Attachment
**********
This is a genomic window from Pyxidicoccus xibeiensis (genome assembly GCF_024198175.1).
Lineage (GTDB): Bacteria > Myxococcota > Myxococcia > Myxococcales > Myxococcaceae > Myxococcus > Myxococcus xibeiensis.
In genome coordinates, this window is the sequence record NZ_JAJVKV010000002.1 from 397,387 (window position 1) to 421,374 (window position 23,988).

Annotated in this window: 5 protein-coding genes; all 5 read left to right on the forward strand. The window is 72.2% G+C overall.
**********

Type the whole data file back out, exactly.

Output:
This is a genomic window from Pyxidicoccus xibeiensis (genome assembly GCF_024198175.1).
Lineage (GTDB): Bacteria > Myxococcota > Myxococcia > Myxococcales > Myxococcaceae > Myxococcus > Myxococcus xibeiensis.
In genome coordinates, this window is the sequence record NZ_JAJVKV010000002.1 from 397,387 (window position 1) to 421,374 (window position 23,988).

Annotated in this window: 5 protein-coding genes; all 5 read left to right on the forward strand. The window is 72.2% G+C overall.